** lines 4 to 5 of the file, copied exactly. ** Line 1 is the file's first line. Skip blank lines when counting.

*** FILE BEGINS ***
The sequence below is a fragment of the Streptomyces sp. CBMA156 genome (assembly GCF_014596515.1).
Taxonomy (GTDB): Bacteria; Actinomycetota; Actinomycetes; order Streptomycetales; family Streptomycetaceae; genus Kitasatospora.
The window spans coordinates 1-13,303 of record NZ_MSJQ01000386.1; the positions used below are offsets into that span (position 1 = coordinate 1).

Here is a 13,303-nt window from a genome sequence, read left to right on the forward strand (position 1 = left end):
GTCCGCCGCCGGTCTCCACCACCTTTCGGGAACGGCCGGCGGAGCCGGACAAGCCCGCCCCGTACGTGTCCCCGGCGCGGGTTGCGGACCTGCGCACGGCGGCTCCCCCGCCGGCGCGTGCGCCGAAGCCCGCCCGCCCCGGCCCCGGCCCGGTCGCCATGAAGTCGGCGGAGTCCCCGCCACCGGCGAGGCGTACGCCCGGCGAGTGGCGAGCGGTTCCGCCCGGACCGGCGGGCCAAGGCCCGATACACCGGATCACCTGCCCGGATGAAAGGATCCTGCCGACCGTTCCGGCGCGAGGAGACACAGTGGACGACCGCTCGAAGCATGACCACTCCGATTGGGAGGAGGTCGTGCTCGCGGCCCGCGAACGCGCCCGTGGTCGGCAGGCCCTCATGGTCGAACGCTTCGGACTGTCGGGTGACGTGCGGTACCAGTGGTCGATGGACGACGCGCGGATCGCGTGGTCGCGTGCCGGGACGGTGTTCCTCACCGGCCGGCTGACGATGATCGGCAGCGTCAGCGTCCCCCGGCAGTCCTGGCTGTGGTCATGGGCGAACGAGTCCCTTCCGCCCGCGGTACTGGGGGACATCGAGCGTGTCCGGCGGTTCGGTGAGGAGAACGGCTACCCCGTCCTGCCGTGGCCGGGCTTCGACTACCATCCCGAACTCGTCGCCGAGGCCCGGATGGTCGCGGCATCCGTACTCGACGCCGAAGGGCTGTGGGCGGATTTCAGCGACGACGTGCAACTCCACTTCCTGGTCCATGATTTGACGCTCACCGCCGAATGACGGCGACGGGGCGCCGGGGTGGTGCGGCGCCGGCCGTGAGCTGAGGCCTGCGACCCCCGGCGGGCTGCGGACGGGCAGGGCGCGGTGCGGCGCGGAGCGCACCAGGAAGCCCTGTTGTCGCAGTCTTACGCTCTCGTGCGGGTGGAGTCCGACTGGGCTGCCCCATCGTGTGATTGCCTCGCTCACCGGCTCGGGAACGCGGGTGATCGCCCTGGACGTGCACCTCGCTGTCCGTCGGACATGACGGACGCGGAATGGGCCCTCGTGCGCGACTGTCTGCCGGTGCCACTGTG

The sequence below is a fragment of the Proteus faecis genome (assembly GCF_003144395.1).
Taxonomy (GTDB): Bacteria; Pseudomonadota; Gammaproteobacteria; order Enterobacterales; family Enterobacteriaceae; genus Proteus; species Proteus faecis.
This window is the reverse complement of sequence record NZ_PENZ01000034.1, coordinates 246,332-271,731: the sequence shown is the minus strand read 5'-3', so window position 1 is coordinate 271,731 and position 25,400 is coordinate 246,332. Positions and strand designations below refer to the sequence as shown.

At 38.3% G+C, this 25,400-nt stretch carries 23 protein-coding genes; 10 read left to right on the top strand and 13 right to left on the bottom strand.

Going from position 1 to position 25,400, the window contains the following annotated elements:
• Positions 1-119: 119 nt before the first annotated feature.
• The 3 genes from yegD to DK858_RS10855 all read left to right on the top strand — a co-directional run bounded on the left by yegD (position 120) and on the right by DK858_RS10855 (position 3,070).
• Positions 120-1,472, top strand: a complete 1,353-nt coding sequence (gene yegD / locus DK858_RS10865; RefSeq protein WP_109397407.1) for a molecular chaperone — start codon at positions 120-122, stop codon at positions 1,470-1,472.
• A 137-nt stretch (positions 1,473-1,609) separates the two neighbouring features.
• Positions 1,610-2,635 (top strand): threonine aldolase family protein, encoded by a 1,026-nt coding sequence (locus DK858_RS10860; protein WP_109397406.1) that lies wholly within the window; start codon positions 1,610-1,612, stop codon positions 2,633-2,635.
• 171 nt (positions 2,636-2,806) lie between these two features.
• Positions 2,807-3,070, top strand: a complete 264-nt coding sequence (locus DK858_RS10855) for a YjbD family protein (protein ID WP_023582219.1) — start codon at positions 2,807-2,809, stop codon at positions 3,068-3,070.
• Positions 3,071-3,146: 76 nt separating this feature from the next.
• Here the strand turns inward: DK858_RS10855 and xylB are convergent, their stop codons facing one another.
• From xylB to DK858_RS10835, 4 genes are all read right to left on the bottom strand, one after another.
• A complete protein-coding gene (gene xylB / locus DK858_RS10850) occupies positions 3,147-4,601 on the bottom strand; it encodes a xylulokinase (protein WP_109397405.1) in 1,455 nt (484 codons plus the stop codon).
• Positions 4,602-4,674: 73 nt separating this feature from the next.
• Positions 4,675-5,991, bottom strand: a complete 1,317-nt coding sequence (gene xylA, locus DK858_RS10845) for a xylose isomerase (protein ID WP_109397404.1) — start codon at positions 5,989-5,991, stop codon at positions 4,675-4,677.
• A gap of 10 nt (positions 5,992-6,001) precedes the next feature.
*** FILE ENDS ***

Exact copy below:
Here is a 13,303-nt window from a genome sequence, read left to right on the forward strand (position 1 = left end):
GTCCGCCGCCGGTCTCCACCACCTTTCGGGAACGGCCGGCGGAGCCGGACAAGCCCGCCCCGTACGTGTCCCCGGCGCGGGTTGCGGACCTGCGCACGGCGGCTCCCCCGCCGGCGCGTGCGCCGAAGCCCGCCCGCCCCGGCCCCGGCCCGGTCGCCATGAAGTCGGCGGAGTCCCCGCCACCGGCGAGGCGTACGCCCGGCGAGTGGCGAGCGGTTCCGCCCGGACCGGCGGGCCAAGGCCCGATACACCGGATCACCTGCCCGGATGAAAGGATCCTGCCGACCGTTCCGGCGCGAGGAGACACAGTGGACGACCGCTCGAAGCATGACCACTCCGATTGGGAGGAGGTCGTGCTCGCGGCCCGCGAACGCGCCCGTGGTCGGCAGGCCCTCATGGTCGAACGCTTCGGACTGTCGGGTGACGTGCGGTACCAGTGGTCGATGGACGACGCGCGGATCGCGTGGTCGCGTGCCGGGACGGTGTTCCTCACCGGCCGGCTGACGATGATCGGCAGCGTCAGCGTCCCCCGGCAGTCCTGGCTGTGGTCATGGGCGAACGAGTCCCTTCCGCCCGCGGTACTGGGGGACATCGAGCGTGTCCGGCGGTTCGGTGAGGAGAACGGCTACCCCGTCCTGCCGTGGCCGGGCTTCGACTACCATCCCGAACTCGTCGCCGAGGCCCGGATGGTCGCGGCATCCGTACTCGACGCCGAAGGGCTGTGGGCGGATTTCAGCGACGACGTGCAACTCCACTTCCTGGTCCATGATTTGACGCTCACCGCCGAATGACGGCGACGGGGCGCCGGGGTGGTGCGGCGCCGGCCGTGAGCTGAGGCCTGCGACCCCCGGCGGGCTGCGGACGGGCAGGGCGCGGTGCGGCGCGGAGCGCACCAGGAAGCCCTGTTGTCGCAGTCTTACGCTCTCGTGCGGGTGGAGTCCGACTGGGCTGCCCCATCGTGTGATTGCCTCGCTCACCGGCTCGGGAACGCGGGTGATCGCCCTGGACGTGCACCTCGCTGTCCGTCGGACATGACGGACGCGGAATGGGCCCTCGTGCGCGACTGTCTGCCGGTGCCACTGTG